The legal provisions regulating the working principles of healthcare professionals working in state institutions in Turkey has been an oft debated issue, particularly in recent years.

Decree Law 650 introduced in 2011 had sought to implement substantial restrictions on state healthcare professionals engaging in secondary income-generating activities by changing the relevant provisions of the three main laws regulating this area. However, said provisions of the Decree Law were overruled by the Constitutional Court with the decision coming into effect on July 1, 2013.

Undeterred by the return to the system of state employed healthcare professional being allowed to engage in secondary activities outside of their working hours that was enforced by the decision of the Constitutional Court, the current Turkish government has once again set out to implement a regime of restrictions on the working principles of state employed healthcare professionals. To this end, on November 25 2013 the "Draft Law Regarding Changes to the Decree Law on the Organization and Duties of the Ministry of Health and Associated Institutions and Other Laws"("Healthcare Law") was approved by the Commission on Health, Family, Employment and Social Affairs of the Grand National Assembly of Turkey ("TBMM"). It was subsequently debated by the General Assembly, where it was voted on a passed on January 2 2014. The passed Healthcare Law officially came into effect upon publication on January 18 2014.


The changes proposed by Decree Law 650 had set forth restrictions on the working principles of state employed healthcare professionals and, with the exception of a few allowances, all but completely banned these healthcare professionals from working in private practice or for other health institutions after their officially designated hours of work.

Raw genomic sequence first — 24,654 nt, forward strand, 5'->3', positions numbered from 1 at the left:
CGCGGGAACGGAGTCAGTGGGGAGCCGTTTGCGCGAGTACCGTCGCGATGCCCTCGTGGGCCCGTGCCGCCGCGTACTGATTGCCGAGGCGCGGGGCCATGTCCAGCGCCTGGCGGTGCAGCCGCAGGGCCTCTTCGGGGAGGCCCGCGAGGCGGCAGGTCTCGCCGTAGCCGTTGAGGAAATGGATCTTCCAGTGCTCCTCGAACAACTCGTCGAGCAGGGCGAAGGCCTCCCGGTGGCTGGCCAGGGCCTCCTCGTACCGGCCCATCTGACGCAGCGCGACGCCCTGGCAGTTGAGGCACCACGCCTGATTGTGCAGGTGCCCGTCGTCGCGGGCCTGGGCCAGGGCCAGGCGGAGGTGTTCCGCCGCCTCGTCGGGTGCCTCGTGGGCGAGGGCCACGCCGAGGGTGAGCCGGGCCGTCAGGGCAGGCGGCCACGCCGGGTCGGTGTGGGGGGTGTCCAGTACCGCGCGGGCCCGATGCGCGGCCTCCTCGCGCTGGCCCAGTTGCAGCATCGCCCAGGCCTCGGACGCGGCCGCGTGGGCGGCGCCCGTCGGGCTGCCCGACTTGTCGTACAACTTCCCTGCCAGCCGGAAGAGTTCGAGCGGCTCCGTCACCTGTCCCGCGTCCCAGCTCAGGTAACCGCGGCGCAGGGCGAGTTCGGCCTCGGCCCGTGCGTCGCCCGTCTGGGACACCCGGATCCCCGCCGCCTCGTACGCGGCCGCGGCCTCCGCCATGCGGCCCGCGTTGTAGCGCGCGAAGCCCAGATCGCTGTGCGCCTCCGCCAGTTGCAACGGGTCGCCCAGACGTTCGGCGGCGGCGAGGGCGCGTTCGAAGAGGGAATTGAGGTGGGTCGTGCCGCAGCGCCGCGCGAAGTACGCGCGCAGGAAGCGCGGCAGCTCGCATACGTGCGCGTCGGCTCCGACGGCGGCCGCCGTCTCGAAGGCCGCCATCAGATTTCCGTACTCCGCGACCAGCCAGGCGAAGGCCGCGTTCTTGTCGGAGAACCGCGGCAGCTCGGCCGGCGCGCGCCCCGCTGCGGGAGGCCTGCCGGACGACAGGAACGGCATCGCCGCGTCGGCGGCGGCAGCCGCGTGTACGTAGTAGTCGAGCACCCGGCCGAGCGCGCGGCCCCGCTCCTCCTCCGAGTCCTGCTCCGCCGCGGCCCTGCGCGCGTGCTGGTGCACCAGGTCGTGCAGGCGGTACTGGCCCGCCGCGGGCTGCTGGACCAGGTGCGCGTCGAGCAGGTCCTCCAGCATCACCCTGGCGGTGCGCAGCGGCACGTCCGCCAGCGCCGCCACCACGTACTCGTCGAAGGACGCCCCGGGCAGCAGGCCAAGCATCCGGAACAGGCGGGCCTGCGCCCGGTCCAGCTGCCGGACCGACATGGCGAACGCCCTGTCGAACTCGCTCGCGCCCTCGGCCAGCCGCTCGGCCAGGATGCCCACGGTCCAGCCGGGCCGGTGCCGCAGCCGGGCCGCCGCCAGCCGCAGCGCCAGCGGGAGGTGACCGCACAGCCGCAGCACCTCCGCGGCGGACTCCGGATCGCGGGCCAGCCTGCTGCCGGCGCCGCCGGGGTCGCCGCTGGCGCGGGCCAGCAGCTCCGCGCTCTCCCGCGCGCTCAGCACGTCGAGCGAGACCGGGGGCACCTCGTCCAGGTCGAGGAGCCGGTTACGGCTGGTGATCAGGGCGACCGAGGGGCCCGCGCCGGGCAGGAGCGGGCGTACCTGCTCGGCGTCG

However, as stated above, the Constitutional Court overruled these provisions of the Decree Law in their decisions published on January 1, 2013 which came into effect on July 1, 2013. After the decision came into effect there was a return to the pre-Decree Law arrangement where state employed healthcare professionals were entitled to generate secondary income by performing extra work after their officially designated hours of work. They were able to set up private offices, work for private clinics and hospitals and engage in scientific and educational activities such as providing consultancy services for pharmaceutical companies.

It is important to note that the Constitutional Court had overruled the relevant provisions of the Decree Law only based on issues of procedure, and did not evaluate the provisions of the Decree Law based on content and substance.


The Healthcare Law once again enforces substantial restrictions on the secondary professional activities of healthcare professionals working in state institutions.

Healthcare professionals working in state hospitals will be banned from engaging in secondary income-generating activities outside of their designated hours of work. A few limited exceptions will apply to this ban; namely the exceptions available to all state employees of being able to take up director and manager positions in industry associations and similar organizations. An additional exception for healthcare professionals is that, subject to certain restrictions and with the permission of the state institution they work for, they will be able to work as on-site workplace doctors.